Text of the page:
Human Based Genetic Algorithm Alexander Kosorukoff alex<at>3form.com Abstract Genetic algorithms (GA) are search procedures learned from Nature and based on mechanics of natural selection and genetics. In this paper a new kind of GA is presented. This paper contains description of Human Based Genetic Algorithm (HBGA), its relationship with other known types of evolutionary computation and creativity techniques, the results of its usage for the purpose of collaborative web-based problem solving, and conclusions about using genetic algorithms as engines of innovation and creativity in corporations and non-profit organizations. The paper is organized into the following parts: overview of related work , general description of organizational evolutionary methods including HBGA and its web application , results and conclusions . Every new idea is a recombination of existing ideas. Research related to HBGA can be divided into two general areas: Evolutionary computation Small introduction to genetic algorithms Brainstorming Resume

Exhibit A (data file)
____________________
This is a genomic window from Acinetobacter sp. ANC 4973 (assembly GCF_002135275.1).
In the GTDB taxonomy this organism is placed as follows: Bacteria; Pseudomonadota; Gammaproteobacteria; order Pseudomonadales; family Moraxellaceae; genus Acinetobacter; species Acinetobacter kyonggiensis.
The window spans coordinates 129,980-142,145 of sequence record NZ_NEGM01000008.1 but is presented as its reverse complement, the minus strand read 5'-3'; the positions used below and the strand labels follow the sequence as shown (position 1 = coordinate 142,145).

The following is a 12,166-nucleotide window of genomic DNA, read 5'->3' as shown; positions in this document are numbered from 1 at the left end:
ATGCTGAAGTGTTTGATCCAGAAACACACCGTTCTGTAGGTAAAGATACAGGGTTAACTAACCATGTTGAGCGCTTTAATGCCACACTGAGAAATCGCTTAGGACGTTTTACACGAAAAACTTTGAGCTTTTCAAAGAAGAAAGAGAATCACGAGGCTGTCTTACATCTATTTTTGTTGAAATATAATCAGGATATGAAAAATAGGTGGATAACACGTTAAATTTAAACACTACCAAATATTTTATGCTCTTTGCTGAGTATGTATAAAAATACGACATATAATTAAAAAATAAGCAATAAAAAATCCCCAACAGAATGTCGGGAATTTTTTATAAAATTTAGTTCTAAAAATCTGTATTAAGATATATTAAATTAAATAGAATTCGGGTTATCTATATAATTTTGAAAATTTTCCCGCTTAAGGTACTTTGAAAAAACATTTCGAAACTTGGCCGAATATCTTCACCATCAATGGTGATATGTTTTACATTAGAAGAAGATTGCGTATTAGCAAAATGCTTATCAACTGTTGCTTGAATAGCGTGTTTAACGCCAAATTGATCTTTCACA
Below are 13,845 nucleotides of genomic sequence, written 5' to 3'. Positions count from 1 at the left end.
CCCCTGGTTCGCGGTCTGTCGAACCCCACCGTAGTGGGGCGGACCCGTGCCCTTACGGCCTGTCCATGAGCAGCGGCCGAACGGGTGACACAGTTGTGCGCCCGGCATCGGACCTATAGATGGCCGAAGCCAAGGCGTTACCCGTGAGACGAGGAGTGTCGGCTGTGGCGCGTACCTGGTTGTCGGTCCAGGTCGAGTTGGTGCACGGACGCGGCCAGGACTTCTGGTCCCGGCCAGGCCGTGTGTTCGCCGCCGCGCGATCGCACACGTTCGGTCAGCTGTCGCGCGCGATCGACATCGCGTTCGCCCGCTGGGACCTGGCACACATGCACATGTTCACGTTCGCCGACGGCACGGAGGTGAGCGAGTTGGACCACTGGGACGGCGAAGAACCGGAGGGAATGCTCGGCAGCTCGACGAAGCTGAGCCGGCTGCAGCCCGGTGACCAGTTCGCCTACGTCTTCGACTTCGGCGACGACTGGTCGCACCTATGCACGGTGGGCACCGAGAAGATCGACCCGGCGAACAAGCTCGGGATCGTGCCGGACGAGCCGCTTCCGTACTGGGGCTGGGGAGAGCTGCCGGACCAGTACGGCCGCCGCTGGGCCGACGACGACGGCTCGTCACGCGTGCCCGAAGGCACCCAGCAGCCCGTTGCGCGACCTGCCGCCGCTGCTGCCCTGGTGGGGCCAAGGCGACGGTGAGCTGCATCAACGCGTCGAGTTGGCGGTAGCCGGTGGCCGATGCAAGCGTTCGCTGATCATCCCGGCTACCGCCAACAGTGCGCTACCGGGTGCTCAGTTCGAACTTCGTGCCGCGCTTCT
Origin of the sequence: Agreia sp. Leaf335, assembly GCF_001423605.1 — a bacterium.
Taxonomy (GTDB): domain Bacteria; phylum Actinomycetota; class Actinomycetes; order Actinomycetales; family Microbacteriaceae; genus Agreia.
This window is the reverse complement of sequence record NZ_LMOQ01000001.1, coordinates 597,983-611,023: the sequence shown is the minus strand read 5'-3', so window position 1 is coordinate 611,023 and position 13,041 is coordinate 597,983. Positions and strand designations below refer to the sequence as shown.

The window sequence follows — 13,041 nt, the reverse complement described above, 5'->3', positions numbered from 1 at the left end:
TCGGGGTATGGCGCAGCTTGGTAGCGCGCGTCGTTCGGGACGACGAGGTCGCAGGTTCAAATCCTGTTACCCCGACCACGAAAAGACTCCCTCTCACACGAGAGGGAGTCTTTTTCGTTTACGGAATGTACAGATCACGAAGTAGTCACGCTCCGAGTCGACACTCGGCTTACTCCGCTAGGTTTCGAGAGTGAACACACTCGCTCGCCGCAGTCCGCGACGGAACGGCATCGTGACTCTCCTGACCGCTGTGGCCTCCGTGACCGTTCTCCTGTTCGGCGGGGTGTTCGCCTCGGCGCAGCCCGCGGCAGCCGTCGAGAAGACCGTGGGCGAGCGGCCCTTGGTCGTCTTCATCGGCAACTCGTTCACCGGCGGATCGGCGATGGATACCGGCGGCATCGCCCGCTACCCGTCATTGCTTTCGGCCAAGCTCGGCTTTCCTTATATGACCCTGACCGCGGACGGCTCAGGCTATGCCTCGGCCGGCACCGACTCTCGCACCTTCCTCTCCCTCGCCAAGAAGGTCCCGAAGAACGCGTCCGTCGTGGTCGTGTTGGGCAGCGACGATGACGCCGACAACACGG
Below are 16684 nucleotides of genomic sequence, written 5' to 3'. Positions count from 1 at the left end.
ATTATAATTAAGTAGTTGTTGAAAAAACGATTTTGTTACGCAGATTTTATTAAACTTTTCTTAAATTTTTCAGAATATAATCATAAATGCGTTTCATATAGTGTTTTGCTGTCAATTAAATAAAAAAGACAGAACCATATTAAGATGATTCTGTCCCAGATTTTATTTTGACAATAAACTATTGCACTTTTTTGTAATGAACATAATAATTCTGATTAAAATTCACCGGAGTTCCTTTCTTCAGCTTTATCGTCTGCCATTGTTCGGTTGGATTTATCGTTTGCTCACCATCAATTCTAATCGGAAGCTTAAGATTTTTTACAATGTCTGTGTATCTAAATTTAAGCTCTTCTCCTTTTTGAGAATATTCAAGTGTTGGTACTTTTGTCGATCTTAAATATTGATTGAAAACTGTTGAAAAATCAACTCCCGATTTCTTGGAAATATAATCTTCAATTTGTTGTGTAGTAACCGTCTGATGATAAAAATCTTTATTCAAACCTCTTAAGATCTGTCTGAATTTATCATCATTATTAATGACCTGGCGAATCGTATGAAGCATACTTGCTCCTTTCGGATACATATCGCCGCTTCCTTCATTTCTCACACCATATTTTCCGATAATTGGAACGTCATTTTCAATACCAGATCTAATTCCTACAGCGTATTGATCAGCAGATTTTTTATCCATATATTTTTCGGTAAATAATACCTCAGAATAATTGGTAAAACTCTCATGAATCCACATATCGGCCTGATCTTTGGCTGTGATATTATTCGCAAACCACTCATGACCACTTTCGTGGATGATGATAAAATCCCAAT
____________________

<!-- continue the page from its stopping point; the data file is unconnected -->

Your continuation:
Interactive Evolutionary Structure It has been a while since bottom-up design methodology became a major research field in system science. In a bottom-up system, complex behavior as a whole, which is more than the sum of the parts, emerges from aggrigation of components. As shown in cell-automata and Boids, those systems are of capital interest because of the qualitative disparity between the simplicity of the system and complex phenomena emmerging from there. However, it is difficult for a user to interfere with the system's overall behavior because of the essential inability to take an analytical process to predict the behavior and severe parameter coordination to adjust it. Most of the systems, however it is an important step to open up a whole new field, tend to be a subject of an objectless experimentation where a user blindly changes to see and enjoy a result. This research incorporates evolutionary approach to allow a bottom-up system to have an elasticity to change itself to fit a user's expectation.